Dr. Moises Salinas, chairman of the recent Pathways to Peace conference, provided us with this summary of the event:
With the support of Meretz USA, the Jewish Academic Network for Israeli-Palestinian Peace (JANIP) sponsored the First International Academic Conference on the Israeli-Palestinian peace process: Pathways to Peace. The Conference took place on March 28-29 at Central Connecticut State University and was co-sponsored by the American Task Force on Palestine and the Geneva Initiative North America. It featured top-level keynote speakers Herbert Kelman, Naomi Chazan, Stephen P. Cohen, Sami Adwan, Daniel Levy, Gaith al Omari, and Saliba Sarsar, as well as over 36 other presenters.
The conference concluded with a summary of some of the recurring ideas, and out-of-the-box suggestions for follow up:
1. We cannot ignore the human element. As many of the presenters stressed, this is not only a conflict about political issues, or even about abstract issues like justice or safety. This is a conflict about real people who are driven by real emotions — fear, hatred, perceptions of injustice, prejudice. It is also a conflict with an enormous human toll — psychological, physical, and economic. It is important to frame our discussions in a way that recognizes the human element on both sides. Some presentations stressed how involving Arab-Israelis in the process can be an important step in achieving that goal.
2. There has to be light at the end of the tunnel. Increasingly, people regard the conflict as intractable, and terms such as “conflict management” become more commonplace, instead of conflict resolution. If people don’t see a clear, achievable end to the conflict, frustration and helplessness take over, and the willingness to work towards resolution is diminished. As Dr. Dennis Fox wrote, many Palestinians might have shied away from the conference because they are frustrated about efforts that lead nowhere and don’t recognize their plight. As Dr. Kelman suggested, there has to be a clear vision of where we are going even while we figure out how to get there.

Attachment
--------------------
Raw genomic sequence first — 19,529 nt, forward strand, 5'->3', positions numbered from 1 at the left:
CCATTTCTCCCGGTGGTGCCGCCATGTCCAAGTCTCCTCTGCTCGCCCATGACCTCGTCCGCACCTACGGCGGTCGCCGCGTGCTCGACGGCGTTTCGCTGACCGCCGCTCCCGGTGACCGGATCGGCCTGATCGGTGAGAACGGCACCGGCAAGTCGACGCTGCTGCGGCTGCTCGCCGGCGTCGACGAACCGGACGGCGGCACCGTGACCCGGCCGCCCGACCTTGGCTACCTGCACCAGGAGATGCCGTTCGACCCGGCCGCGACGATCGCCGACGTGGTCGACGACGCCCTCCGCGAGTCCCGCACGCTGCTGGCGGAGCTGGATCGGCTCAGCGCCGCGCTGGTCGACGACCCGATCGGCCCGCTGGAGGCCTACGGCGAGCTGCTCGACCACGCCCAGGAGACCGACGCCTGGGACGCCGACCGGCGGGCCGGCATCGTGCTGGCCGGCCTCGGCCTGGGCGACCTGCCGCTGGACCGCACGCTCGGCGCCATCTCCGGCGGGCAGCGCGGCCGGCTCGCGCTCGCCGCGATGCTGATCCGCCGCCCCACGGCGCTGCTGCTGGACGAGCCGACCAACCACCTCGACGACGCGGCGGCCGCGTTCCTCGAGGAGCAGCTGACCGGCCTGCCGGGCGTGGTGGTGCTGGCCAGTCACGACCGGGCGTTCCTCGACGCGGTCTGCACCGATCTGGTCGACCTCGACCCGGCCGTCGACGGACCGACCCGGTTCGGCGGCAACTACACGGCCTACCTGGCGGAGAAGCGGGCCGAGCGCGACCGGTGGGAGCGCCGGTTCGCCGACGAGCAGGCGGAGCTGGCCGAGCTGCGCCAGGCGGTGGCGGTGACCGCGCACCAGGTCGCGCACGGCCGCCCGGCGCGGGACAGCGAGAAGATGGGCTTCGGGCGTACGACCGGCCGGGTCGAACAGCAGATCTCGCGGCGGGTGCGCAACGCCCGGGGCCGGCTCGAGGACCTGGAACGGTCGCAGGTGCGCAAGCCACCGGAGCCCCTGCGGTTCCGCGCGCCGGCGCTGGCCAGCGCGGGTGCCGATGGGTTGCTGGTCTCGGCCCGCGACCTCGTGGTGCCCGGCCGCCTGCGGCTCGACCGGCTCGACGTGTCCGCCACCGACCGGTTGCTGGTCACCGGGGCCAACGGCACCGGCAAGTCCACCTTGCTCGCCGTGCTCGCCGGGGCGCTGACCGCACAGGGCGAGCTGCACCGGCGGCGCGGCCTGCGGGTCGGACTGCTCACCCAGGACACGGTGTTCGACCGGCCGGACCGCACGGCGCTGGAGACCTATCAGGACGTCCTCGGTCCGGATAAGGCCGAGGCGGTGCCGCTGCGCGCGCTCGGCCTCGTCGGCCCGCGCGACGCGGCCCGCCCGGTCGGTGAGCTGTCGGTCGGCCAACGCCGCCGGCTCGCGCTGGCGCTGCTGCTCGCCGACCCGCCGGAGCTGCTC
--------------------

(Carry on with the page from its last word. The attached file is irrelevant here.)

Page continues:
3. We have to help Israelis get out of their complacency. The brilliant presentation by Naomi Chazan summarized it well: Israelis don’t realize (or don’t want to think about) the fact that the current situation is untenable and that failure to achieve a solution in the near future will lead to the end of the State of Israel as we know it. While most Israelis live now without day-to-day fear and a preoccupation on the conflict, as frustration mounts, Israel will be under pressure to take even more drastic actions against the Palestinians. Many of the presentations showed how public opinion in the world, even Jewish public opinion in the U.S., is shifting and support for Israel is eroding. It is becoming harder to defend Israel rationally against accusations of racism and apartheid, and to advocate a two-state solution. It is a matter of time until Israel becomes more isolated, as well as more theocratic and militaristic. Dr. Chazan even ventured that Israelis might need to be “frightened” into understanding that a path that does not lead to peace only leads to a Jewish theocratic Middle East state instead of our vision of a western democracy.
The next step is to brainstorm about what we can do with those ideas so we can translate some of them into practice. We will certainly continue our efforts with a follow-up to the conference, by publishing the proceedings, and establishing a list-serve to continue communicating. We will also be using the JANIP Web site as a platform to continue the dialogue and spread new ideas.